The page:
Tony Snow's death this past weekend did not, given what we knew of the spread of his cancer, come as a shock out of the blue. But it came as a shock nevertheless. Tony was one of the people in the politics/journalism business for whom the first word that comes to mind has long been "good." Good not just in the sense of competence and knowledge but good in the sense of moral human being. I first knew Tony back in 1991, when he and I were both panelists from time to time on the Channel 5 talk program Off the Record, hosted by Bob Beckel. Tony was then an editorial writer for the Detroit News and the Washington Times, and he brought his unfailing good humor and cheerful demeanor to a show that featured a certain amount of partisan rough and tumble.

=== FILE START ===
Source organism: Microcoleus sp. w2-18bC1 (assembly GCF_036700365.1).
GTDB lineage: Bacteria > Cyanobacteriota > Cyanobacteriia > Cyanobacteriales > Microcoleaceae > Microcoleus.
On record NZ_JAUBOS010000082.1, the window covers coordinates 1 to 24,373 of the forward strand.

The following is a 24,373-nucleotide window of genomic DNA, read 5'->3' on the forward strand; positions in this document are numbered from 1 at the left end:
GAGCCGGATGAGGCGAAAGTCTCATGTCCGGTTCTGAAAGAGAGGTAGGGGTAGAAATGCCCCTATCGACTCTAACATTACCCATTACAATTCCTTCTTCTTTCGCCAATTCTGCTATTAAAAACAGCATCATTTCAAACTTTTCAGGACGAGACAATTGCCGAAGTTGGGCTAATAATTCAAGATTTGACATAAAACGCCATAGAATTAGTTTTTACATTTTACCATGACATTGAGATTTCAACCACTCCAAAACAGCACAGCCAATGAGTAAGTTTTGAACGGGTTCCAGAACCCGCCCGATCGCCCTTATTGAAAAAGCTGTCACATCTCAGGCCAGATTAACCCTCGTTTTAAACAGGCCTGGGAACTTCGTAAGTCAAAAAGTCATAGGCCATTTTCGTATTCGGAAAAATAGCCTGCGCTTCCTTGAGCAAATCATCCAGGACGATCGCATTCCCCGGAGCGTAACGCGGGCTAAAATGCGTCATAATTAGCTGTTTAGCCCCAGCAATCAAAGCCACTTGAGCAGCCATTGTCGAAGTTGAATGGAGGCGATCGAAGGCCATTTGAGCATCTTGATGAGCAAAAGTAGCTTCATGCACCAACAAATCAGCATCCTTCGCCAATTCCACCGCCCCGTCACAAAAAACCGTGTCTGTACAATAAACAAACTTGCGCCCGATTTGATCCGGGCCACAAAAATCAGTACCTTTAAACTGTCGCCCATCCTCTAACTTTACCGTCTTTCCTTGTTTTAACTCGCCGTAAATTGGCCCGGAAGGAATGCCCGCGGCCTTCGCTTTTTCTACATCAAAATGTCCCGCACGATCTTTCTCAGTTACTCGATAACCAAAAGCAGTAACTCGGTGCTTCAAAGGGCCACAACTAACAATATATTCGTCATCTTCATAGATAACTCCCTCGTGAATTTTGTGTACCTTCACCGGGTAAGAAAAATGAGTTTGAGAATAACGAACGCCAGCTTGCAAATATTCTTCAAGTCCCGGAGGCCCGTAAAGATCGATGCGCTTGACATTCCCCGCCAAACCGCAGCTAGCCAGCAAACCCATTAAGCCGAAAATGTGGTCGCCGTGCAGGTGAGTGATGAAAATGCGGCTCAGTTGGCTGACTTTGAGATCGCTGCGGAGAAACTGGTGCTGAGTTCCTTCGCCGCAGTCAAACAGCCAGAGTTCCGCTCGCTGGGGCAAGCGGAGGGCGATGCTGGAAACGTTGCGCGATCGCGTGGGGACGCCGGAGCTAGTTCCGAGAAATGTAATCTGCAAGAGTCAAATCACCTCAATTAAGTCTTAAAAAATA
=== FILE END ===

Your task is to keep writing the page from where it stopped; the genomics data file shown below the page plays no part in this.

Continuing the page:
Tony left newspapers and Beckel's program to become White House chief speechwriter in 1991. He was the host of Fox News Sunday from 1996 to 2003, wrote a syndicated column (and a darned good one), and hosted his own radio talk show after subbing for Rush Limbaugh. From 2006 to 2007, he was White House press secretary and did a superb job. Future historians will do right to wonder whether the repute of George W. Bush and his administration would not have been a lot higher if Tony had been offered and taken the job back in 2003, when Ari Fleischer left. I don't think it's hyperbole to say that Tony may have been the best White House press secretary ever; he was certainly one of the best. He served his president faithfully and at the same time was careful to be accurate and fair in his dealings with the press, apologizing from time to time when he was convinced it was warranted. He used both his wide knowledge of the issues and what was happening at the highest levels of the White House, plus his trademark good humor, to present a positive and convincing view of the president's performance. He didn't hesitate to challenge, good-humoredly, the premises of reporters' questions. I assumed that Tony resigned from this job he obviously loved because of the disease threatening him and the need, genuine in his case, to spend more time with his family and provide for them while he could. We have lost an absolutely first-rate human being, and I have lost a friend who was always brimming with curiosity, learning, and good cheer.